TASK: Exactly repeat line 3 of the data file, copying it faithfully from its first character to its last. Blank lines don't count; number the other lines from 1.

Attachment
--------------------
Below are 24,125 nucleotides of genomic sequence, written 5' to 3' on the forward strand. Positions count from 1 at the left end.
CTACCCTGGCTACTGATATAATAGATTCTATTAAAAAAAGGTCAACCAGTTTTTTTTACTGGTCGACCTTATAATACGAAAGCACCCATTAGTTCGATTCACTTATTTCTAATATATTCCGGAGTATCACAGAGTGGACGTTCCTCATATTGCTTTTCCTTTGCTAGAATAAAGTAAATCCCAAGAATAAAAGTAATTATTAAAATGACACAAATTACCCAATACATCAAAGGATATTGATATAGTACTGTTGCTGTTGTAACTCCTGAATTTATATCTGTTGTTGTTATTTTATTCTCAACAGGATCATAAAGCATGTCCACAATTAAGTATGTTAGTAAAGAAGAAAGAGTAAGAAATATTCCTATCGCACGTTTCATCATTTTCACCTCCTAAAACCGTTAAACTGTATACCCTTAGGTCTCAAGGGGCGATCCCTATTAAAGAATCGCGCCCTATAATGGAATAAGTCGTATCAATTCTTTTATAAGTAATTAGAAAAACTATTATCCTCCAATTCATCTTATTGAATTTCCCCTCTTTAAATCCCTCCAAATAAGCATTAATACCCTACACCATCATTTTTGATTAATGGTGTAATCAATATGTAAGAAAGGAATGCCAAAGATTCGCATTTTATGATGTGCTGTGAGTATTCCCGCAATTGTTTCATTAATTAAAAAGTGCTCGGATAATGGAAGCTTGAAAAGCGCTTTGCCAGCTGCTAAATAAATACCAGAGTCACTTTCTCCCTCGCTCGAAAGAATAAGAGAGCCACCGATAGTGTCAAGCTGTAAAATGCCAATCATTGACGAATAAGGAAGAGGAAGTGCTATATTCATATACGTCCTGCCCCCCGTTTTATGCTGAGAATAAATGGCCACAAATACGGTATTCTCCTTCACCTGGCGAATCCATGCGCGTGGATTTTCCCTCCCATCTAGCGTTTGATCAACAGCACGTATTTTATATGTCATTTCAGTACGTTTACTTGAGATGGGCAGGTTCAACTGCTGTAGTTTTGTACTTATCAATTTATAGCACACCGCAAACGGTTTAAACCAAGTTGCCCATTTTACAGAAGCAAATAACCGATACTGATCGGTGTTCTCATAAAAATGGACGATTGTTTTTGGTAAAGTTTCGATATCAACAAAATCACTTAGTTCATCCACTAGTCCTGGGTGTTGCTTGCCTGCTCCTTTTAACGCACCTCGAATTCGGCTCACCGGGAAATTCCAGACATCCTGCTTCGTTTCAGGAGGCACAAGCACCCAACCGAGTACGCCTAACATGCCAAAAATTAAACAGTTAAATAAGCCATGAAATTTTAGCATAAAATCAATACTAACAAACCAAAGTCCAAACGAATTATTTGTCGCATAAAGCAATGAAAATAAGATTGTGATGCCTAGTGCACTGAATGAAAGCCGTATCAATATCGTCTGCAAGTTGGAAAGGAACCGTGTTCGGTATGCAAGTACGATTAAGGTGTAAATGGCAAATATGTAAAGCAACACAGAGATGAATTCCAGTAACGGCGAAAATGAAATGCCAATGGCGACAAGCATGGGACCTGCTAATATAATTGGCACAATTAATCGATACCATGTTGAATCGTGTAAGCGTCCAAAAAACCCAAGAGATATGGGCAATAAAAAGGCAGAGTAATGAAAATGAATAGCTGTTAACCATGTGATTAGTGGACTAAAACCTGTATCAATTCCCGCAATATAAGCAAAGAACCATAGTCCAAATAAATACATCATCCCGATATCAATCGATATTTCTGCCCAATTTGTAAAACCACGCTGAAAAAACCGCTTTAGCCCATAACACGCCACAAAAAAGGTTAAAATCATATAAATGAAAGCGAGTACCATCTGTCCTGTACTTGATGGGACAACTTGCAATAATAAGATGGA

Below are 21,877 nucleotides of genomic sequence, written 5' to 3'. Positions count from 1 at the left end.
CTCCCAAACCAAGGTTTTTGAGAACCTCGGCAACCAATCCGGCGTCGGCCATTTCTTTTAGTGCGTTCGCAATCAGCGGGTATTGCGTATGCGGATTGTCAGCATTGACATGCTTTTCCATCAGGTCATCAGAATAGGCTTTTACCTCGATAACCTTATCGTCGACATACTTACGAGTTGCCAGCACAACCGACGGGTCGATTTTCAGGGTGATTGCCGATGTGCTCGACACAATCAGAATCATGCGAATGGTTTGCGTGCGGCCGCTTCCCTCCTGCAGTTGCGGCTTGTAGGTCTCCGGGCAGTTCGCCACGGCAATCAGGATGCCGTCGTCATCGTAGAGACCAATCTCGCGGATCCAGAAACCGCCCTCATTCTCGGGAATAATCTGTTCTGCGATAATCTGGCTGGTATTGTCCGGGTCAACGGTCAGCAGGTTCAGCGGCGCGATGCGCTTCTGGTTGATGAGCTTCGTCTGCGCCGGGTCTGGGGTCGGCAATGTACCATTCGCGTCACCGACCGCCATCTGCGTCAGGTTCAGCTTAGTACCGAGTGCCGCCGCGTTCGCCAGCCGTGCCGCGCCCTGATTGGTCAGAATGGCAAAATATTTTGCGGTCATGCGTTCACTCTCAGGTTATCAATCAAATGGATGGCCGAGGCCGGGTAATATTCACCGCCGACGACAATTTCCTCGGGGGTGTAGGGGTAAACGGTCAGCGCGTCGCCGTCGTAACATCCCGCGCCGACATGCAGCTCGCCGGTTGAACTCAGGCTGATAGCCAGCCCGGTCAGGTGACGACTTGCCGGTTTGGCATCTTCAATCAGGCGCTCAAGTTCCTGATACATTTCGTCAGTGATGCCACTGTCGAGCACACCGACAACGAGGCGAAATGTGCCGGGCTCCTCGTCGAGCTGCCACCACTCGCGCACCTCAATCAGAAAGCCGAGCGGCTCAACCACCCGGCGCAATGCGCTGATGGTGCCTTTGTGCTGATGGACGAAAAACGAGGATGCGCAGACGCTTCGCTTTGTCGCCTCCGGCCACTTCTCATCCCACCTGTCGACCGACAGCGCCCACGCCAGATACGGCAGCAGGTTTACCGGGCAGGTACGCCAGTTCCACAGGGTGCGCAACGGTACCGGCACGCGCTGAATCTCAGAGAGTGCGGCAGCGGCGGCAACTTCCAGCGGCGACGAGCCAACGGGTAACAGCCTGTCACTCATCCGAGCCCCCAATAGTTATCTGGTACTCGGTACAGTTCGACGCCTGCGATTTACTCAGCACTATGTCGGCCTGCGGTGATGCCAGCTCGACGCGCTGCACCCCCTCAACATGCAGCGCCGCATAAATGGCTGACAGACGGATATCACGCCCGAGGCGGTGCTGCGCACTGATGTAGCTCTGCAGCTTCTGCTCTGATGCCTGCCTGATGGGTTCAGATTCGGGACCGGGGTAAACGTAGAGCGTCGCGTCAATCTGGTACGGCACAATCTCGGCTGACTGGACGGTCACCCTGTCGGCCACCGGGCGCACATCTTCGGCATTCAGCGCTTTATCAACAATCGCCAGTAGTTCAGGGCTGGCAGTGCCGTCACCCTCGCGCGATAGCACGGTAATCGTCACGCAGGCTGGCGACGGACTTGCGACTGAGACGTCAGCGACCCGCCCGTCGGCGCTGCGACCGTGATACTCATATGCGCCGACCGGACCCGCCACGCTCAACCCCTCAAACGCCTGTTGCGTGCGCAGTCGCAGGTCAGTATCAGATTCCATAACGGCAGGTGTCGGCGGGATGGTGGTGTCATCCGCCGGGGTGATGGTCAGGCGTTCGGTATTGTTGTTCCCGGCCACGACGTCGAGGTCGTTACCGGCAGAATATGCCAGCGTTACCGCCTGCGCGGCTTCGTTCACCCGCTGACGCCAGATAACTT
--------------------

Below are 21,877 nucleotides of genomic sequence, written 5' to 3'. Positions count from 1 at the left end.